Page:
Australia’s new Prime Minister, Scott Morrison, is set for his first foray into foreign trade partnerships as he meets with his Indonesian counterpart, Joko Widodo, tomorrow to negotiate an economic pact.
The meeting should herald in a new free trade agreement that strengthens ties and increases the flow of goods between the Asia Pacific neighbors.
Morrison is hoping to capitalize on the good relationship with Indonesia cemented by his predecessor Malcolm Turnbull as he rounds off his first full week in office with a visit to Jakarta.
Arrmantha Nasir, the Indonesian Foreign Ministry Spokesperson, said that this is a “win-win” situation for both countries and that Indonesia is delighted that the meeting is taking place “because everywhere else in the world, we are seeing a rise in protectionism.”
East Asia and Pacific Affairs Director Edi Yusuf confirmed that both countries hope to ratify the Indonesia Australia Comprehensive Economic Partnership Agreement (CEPA).
Yusuf said that CEPA will cover more than just trade and will also allow for cooperation on services, rules and investments as well as intellectual property.
One major change that CEPA will enable concerns Indonesia’s universities, which currently cannot allow any form of foreign investment. Under the new pact, Australian backers can bid for up to 67% ownership of an Indonesian university, which will provide welcome funding for higher education.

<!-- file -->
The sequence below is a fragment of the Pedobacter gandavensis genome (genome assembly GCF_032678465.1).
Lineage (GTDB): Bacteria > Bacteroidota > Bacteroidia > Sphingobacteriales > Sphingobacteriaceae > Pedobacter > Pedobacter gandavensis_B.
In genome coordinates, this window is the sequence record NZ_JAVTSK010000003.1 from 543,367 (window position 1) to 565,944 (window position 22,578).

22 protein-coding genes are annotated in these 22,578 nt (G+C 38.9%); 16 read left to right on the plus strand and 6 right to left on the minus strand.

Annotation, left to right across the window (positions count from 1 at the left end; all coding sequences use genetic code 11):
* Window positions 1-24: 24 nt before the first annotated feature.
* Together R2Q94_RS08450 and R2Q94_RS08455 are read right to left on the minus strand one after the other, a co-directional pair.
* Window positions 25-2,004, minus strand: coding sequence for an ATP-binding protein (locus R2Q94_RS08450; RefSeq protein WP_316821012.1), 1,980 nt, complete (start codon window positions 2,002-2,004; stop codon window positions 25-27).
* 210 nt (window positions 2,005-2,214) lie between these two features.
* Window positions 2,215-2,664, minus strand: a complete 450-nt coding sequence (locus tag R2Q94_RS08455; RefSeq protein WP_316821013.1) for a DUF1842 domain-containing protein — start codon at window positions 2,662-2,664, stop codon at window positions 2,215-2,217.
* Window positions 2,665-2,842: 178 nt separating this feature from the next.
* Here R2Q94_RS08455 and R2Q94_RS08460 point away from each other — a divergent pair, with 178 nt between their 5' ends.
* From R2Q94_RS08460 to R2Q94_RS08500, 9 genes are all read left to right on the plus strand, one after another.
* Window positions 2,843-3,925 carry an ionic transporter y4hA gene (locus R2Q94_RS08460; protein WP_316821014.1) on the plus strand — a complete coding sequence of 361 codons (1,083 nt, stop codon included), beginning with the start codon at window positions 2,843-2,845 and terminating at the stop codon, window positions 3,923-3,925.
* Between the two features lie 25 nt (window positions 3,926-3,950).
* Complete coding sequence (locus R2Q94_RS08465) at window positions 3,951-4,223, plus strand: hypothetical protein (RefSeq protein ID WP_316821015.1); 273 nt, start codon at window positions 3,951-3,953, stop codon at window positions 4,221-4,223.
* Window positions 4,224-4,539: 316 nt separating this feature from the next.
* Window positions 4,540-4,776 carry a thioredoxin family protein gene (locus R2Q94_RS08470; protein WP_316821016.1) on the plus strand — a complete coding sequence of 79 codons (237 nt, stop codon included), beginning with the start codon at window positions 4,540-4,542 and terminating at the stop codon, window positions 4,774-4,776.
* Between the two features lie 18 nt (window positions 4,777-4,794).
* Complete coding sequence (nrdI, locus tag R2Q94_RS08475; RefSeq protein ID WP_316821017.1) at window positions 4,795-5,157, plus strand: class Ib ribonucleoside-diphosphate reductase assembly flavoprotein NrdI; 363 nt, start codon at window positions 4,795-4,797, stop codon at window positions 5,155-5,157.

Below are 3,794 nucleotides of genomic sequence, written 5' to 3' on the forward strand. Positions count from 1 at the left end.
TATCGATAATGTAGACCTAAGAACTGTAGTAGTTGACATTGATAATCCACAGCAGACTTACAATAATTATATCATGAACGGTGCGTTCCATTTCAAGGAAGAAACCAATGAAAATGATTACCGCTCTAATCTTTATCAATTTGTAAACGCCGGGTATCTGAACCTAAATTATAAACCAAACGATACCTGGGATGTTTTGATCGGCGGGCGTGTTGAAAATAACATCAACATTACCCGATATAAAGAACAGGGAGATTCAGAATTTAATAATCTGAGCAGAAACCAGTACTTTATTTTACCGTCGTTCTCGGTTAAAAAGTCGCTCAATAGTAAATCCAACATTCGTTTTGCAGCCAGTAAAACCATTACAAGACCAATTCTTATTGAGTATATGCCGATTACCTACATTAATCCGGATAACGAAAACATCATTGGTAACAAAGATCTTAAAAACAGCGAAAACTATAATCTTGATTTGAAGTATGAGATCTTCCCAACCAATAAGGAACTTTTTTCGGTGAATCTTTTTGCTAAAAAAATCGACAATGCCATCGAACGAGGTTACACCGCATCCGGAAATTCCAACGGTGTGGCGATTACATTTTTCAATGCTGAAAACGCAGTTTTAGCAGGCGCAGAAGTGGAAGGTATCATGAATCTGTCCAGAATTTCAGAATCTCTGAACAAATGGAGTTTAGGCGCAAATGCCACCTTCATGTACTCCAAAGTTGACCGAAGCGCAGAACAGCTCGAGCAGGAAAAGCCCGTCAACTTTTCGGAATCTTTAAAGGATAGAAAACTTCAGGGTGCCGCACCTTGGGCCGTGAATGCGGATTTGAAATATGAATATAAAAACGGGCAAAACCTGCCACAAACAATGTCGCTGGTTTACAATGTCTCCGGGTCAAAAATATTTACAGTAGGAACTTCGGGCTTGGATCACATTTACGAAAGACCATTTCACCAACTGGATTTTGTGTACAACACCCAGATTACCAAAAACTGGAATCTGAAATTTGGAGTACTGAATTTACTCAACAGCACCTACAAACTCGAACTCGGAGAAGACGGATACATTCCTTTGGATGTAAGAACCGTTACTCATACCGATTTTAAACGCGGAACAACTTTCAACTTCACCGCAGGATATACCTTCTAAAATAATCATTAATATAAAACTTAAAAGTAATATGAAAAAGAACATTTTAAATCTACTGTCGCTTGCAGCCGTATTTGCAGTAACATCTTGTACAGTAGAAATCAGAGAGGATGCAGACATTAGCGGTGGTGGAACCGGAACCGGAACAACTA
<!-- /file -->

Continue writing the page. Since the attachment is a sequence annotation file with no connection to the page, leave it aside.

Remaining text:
Meanwhile, the Indonesia Trade Ministry’s Director General of International Trade Negotiations, Imam Pambagyo, was effusive in his praise of negotiators on both sides, hailing the fact that they did their work “expeditiously.”
Pambagyo said that it is encouraging that “many gaps have been closed” between the two countries, and it also seemed as though any disagreements left on the table “look quite possible to be closed as well.”
This agreement has been under discussion for a while, as the idea first surfaced back in 2012. However, due to a range of political and global changes on both sides, it took until last year to reach a scheduled date of completion. Although 2017 was to be the finish line, the agreement is now set to come into force later this year once all the legal documents are in place.
Although some key details of CEPA have not yet come to light, rumors of benefits to the agricultural sector are already in force, including potential changes to the current rules for exporting Australian cattle to Indonesia.
Although Australia and Indonesia are neighbors, there is not a great deal of trade between the two at present, which CEPA should change. Data from the International Monetary Fund (IMF) shows that last year, Australia was only the 14th-highest buyer of Indonesian goods, while Indonesia came in at tenth place for taking in Australian exports.
Two-way trading figures between the nations came to $8.5bn last year, with a $3.5bn deficit on Indonesia’s side.
Securing free trade agreements has become a clear priority for Joko’s government, as the Indonesian rupiah is dropping in value. Heralding in agreements with close neighbors should be a good start, and with more guaranteed exports and imports on the table, Indonesia’s economy is likely to find more stability and growth.
Alongside the CEPA, Joko and Morrison also expect to sign other pacts. These will involve cooperation on transportation, cyber technology and sharing creative approaches to improving the economic outlook.